Low body levels of chromium, a mineral involved in carbohydrate and fat metabolism, are associated with an increased risk of heart attack. Chromium deficiency leads to blood sugar problems that cannot be controlled with insulin, but the association of chromium intake with heart-related outcomes is largely unknown. Dr. Eliseo Guallar from the Welch Center for Prevention, Epidemiology, and Clinical Research in Baltimore, and colleagues measured chromium levels in 684 men who survived a heart attack and in a similar number of men who'd never experienced one.
Chromium levels were lower among older individuals, declining about 9 percent with each decade increase of age. Levels were also lower in those with high blood pressure and in heart attack patients. Further analysis showed that subjects with the highest levels were 35-percent less likely to have a heart attack than those with the lowest levels.
Chromium-induced toxic hepatitis.
Eur J Intern Med. 2002.
A clinical case of acute hepatitis in a patient undergoing an alternative medicine weight-reduction regimen is reported. Chromium polynicotinate had been ingested in combination with vegetable extracts over a 5-month period. Liver biopsy was compatible with toxic hepatitis and greatly elevated hepatic chromium levels were found (>10x normal). The clinical picture regressed following suspension of the medication.
Antioxidant effects of chromium supplementation with type 2 diabetes mellitus and euglycemic subjects.
J Agric Food Chem. 2004.
Our data suggest that chromium supplementation was an effective treatment strategy to minimize increased oxidative stress in type 2 diabetes mellitus patients whose HbA(1C) level was >8.5%, and the chromium in EU groups might act as a prooxidant.
Chromium picolinate damages DNA in fruit flies?
The Council for Responsible Nutrition (CRN), a trade association of the dietary supplement industry, issued an announcement in response to the publication of the study. "The University of Alabama study, in which fruit flies were given high concentrations of chromium picolinate, provides no meaningful conclusions that change the weight of the strong scientific evidence for safety in humans," said Dr. John Hathcock, CRN's vice president, scientific and international affairs, in the statement. In Hathcock's review of relevant studies, he found no adverse effects in people taking up to 1,000 micrograms of chromium picolinate per day.
Dr. Sahelian says: high doses of a single mineral given to fruit flies gives us little clue of what may occur in the human body. Nevertheless, there is no need to take more than 200 mcg of chromium a few times a week, and it's often a good idea to take breaks from use of most supplements.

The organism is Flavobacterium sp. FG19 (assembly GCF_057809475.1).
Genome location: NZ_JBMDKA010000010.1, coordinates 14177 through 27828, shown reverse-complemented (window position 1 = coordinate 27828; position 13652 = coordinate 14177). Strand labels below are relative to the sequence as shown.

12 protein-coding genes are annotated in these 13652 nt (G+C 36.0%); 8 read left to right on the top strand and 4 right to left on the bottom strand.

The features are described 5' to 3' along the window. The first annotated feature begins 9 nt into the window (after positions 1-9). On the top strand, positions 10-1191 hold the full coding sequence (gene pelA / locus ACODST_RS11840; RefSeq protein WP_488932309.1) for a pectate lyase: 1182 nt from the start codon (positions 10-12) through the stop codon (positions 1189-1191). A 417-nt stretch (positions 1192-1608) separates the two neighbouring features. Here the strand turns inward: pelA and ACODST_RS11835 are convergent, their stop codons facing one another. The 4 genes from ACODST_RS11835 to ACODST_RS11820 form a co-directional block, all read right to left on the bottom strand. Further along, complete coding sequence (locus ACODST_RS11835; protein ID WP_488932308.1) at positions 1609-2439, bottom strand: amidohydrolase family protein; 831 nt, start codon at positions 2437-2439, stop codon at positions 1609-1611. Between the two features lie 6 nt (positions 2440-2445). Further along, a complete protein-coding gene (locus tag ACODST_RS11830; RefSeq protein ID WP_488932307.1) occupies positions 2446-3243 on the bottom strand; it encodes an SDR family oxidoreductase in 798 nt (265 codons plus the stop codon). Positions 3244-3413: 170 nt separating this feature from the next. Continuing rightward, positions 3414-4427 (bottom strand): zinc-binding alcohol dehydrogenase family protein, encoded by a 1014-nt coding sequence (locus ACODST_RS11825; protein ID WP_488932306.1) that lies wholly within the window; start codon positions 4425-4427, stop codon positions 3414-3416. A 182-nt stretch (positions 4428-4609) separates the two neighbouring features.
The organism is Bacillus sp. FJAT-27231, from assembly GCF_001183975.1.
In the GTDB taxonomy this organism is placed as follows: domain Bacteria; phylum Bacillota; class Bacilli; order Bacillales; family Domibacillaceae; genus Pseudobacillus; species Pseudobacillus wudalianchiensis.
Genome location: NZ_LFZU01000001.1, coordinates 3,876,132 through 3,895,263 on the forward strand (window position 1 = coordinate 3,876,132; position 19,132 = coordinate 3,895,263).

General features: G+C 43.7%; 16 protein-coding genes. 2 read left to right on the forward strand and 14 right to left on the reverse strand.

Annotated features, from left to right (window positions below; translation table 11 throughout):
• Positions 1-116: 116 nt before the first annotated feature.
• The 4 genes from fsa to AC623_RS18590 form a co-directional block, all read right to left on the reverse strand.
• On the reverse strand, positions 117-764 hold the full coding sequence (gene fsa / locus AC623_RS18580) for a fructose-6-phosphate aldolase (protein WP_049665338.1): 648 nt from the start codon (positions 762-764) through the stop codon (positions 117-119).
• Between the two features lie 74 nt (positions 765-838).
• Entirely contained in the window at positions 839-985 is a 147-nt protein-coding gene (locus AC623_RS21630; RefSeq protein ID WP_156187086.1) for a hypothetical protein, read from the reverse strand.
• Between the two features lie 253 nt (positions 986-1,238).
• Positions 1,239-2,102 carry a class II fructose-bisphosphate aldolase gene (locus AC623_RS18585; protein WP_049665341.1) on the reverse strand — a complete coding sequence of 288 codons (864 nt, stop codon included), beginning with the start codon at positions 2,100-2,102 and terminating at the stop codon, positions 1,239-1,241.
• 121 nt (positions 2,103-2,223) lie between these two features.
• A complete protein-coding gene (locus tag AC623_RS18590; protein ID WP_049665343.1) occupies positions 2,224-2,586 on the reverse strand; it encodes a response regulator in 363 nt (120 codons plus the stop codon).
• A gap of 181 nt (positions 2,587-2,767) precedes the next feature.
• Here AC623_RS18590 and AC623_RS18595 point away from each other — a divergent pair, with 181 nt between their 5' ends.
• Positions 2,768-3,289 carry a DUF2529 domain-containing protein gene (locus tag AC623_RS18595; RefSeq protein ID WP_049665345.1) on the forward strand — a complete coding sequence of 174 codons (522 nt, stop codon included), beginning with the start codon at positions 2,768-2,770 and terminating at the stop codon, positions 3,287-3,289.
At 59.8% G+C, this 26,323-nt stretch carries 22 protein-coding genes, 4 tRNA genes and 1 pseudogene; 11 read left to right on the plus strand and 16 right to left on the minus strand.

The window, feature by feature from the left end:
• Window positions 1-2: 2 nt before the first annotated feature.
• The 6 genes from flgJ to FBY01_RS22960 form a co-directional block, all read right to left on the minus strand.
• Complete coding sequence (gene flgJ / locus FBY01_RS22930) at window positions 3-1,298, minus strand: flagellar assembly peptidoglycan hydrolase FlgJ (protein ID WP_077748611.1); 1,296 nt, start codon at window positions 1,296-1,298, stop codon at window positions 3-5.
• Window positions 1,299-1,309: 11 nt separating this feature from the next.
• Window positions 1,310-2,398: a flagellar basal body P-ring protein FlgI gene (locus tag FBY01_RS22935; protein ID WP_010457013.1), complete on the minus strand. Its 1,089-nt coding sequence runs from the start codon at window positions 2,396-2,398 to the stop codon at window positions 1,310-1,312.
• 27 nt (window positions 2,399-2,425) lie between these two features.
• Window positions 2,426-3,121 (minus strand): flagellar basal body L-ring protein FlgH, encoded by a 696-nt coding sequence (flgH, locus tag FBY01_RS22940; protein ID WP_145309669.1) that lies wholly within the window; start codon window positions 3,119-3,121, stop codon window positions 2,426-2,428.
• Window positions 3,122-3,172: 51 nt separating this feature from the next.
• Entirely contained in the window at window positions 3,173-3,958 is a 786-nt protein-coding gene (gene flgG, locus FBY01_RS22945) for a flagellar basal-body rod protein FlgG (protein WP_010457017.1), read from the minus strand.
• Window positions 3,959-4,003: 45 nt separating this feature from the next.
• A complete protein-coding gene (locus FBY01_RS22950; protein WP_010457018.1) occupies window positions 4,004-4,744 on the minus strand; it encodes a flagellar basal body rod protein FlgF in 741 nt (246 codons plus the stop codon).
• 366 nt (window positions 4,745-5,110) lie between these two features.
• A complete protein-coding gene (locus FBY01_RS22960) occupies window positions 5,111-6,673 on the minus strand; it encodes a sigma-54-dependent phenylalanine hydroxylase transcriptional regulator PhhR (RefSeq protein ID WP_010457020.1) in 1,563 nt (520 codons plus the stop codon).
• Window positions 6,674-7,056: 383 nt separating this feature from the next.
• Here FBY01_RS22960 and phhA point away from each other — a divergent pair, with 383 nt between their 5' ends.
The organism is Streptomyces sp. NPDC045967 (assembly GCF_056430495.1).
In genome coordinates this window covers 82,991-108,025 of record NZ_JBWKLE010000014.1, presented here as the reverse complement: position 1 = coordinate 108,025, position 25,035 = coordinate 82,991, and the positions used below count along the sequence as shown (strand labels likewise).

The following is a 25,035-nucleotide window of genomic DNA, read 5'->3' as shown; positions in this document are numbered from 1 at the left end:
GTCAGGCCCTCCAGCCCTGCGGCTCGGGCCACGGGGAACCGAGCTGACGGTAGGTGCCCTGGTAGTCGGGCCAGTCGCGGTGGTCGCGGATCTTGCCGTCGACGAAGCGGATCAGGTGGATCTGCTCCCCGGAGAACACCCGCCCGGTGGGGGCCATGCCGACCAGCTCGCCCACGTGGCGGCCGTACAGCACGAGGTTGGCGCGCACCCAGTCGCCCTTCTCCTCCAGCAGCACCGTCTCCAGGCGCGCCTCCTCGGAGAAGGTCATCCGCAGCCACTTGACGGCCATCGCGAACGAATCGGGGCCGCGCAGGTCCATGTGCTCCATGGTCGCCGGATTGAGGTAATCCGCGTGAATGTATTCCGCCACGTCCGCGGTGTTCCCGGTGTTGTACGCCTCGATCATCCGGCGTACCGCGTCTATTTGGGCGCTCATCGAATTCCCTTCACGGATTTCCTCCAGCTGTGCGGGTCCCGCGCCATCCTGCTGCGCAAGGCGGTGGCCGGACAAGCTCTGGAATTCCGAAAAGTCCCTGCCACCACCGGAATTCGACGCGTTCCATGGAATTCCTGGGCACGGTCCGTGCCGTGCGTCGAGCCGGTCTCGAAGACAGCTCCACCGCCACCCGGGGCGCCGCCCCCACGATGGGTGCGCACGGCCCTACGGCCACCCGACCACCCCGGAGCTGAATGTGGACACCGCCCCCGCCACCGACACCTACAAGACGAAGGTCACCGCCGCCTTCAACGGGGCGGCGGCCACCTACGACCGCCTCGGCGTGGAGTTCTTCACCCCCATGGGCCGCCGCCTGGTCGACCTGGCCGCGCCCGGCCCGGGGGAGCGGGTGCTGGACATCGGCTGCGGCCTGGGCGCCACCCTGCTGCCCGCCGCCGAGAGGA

Review of more than 60 human, animal, and cellular studies conducted over the past 30 years confirms that chromium picolinate is safe for use as a nutrient supplement in food. The largest expert review of the complete body of research on its safety is published in the June 2004 issue of Food and Chemical Toxicology. The review was conducted by senior toxicologists and food science experts at the ENVIRON Health Sciences Institute and describes how chromium picolinate was determined to be a Generally Recognized as Safe (GRAS)** ingredient in nutritional bars and beverages. The authors cite the significant body of evidence conducted by scientists at leading academic institutions, as well as USDA and the National Institutes of Health’s (NIH) National Toxicology Program (NTP). “The collective research indicates that chromium picolinate is a safe nutritional supplement,” said study co-author Ronald S. Slesinski, PhD, DABT, president-elect of the Regulatory & Safety Specialty Section of the Society of Toxicology and senior science manager at ENVIRON. “The accepted safety trials, including Ames Tests and chromosome studies conducted by NTP and at independent testing laboratories, show no evidence of genetic toxicity.”
Beneficial effects of chromium in people with type 2 diabetes, and urinary
chromium response to glucose load as a possible indicator of status.
King Abdulaziz University, Jeddah, Saudi Arabia. Biol Trace Elem Res. 2002.
No reliable method for the estimation of chromium (Cr) status is available yet. The aim of this study is to investigate the possibility of using urinary Cr response to glucose load as an indicator of Cr status. Seventy-eight non-insulin-dependent diabetes mellitus patients, were divided randomly into two groups and given Cr supplements as brewer's yeast and CrCl3 sequentially with placebo in between, in a double-blind, crossover design of four stages, each lasting 8 wk. At the beginning and end of each stage, subjects were weighed, their dietary data and drug dosage recorded, and blood and urine samples collected for analysis of glucose and urinary chromium (fasting and 2 h post-75-g glucose load) and fructosamine. The mean urinary Cr after the glucose load was significantly higher than the fasting mean at zero time (p<0.01). However, only 52 of the patients showed an obvious increase; the others showed a slight decrease or no change. Both supplements caused a significant increase in the means of urinary Cr and a significant decrease in the means of glucose and fructosamine. Only those subjects responding to Cr supplement by improved glucose control showed an increase in post-glucose-load urinary Cr over fasting level, after the supplement but not at zero time. Therefore, it was concluded that urinary Cr response to glucose load could be used as an indicator of Cr status.